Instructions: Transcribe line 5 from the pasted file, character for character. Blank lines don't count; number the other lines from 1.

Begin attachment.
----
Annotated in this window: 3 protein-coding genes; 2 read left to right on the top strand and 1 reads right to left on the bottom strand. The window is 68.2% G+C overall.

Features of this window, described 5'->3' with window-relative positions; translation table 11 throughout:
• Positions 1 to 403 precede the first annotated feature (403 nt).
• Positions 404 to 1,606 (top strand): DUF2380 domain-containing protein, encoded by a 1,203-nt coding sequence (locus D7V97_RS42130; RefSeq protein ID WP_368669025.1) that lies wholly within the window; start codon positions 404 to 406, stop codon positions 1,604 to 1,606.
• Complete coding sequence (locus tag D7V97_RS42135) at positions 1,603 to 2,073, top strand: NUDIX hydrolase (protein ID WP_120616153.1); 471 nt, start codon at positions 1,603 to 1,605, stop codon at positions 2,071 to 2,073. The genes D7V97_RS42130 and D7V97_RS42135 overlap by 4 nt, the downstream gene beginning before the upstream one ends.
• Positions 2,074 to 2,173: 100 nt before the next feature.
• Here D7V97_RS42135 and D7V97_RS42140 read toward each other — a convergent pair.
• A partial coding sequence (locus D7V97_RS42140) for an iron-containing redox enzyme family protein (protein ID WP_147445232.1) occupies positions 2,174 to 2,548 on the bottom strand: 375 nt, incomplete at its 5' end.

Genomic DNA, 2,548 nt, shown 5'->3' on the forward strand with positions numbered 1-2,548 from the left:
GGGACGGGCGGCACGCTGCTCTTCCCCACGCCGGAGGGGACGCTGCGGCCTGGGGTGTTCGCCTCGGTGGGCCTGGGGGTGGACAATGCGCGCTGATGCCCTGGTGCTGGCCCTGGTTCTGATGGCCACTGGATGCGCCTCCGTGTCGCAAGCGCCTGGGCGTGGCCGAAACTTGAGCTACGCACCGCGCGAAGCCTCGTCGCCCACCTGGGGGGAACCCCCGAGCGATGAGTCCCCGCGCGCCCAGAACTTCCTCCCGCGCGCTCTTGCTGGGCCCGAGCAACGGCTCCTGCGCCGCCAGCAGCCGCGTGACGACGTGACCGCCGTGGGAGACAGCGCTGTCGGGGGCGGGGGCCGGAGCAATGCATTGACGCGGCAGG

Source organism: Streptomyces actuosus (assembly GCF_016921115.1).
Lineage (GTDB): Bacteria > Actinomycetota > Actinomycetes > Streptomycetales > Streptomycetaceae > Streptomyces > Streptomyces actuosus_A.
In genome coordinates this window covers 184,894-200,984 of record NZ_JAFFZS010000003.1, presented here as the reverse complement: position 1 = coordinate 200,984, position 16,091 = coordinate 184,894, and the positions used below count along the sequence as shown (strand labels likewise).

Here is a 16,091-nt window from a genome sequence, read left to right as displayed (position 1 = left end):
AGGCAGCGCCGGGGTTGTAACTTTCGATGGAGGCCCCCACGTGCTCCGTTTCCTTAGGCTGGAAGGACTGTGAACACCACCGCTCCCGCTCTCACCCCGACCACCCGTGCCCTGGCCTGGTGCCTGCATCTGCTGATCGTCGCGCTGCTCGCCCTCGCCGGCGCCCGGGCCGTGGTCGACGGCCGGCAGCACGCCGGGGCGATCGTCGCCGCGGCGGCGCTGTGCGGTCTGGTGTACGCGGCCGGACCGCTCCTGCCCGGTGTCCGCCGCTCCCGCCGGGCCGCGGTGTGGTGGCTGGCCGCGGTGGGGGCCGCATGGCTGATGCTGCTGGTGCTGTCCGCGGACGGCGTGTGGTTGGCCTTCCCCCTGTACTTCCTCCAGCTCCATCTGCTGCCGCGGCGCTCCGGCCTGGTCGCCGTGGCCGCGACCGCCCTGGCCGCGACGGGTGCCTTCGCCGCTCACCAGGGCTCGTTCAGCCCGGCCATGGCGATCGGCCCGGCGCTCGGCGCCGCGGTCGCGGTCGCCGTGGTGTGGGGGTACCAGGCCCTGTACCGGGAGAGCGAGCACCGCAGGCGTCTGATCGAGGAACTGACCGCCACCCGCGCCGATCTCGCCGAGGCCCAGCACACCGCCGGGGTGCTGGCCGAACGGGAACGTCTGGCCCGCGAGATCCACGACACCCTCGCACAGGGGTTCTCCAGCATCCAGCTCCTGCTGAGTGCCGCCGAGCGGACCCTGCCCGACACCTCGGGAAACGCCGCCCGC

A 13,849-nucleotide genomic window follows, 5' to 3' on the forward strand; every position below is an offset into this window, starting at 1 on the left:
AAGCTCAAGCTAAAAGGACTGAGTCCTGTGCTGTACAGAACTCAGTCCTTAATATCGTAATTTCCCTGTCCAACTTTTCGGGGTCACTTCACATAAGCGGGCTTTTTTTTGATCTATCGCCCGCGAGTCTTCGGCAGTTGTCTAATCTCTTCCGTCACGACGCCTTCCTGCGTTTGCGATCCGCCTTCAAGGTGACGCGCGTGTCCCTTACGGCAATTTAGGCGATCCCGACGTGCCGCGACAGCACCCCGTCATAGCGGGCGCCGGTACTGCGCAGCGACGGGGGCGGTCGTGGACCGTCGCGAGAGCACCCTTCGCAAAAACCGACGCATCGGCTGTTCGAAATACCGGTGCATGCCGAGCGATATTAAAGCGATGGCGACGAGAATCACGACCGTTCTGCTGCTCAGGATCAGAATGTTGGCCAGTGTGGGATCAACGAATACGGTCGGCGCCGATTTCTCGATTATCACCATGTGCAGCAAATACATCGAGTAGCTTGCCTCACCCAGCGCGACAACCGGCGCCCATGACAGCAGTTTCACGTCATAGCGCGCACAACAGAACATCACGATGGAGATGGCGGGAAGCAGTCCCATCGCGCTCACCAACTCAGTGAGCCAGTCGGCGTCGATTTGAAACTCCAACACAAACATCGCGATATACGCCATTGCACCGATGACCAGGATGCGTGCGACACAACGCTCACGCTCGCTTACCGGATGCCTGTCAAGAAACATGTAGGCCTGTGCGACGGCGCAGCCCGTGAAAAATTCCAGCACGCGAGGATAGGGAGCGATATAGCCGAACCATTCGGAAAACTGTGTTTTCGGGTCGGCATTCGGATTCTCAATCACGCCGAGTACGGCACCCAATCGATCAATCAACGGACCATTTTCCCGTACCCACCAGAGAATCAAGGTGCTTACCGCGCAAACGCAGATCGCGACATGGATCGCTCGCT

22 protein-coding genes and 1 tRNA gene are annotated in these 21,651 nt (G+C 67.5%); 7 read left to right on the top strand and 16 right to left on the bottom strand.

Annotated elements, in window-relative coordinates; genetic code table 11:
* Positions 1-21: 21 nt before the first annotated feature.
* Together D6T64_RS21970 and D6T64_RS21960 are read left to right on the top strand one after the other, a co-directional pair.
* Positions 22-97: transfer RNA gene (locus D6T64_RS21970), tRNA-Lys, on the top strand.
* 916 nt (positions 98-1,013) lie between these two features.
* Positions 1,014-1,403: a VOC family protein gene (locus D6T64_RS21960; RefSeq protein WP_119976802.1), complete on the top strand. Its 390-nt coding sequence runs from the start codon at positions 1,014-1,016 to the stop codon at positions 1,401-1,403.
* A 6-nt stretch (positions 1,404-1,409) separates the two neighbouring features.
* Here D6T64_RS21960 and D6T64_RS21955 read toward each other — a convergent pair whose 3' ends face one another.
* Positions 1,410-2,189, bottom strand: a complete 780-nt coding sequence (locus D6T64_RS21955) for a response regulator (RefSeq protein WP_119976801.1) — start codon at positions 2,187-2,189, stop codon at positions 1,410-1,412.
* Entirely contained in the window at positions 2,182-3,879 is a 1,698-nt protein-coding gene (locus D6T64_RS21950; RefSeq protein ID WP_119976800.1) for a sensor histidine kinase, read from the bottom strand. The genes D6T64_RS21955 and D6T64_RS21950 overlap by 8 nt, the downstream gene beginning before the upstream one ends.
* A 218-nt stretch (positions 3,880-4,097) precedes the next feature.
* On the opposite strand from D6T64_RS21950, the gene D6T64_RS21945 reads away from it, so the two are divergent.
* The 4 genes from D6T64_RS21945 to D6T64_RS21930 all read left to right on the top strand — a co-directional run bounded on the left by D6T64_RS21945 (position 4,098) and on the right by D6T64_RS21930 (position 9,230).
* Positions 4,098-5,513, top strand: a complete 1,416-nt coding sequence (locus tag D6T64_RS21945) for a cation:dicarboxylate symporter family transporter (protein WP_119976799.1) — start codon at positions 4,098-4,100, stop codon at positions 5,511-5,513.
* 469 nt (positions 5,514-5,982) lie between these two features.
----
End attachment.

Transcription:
• Complete coding sequence (locus tag D7V97_RS42135) at positions 1,603 to 2,073, top strand: NUDIX hydrolase (protein ID WP_120616153.1); 471 nt, start codon at positions 1,603 to 1,605, stop codon at positions 2,071 to 2,073. The genes D7V97_RS42130 and D7V97_RS42135 overlap by 4 nt, the downstream gene beginning before the upstream one ends.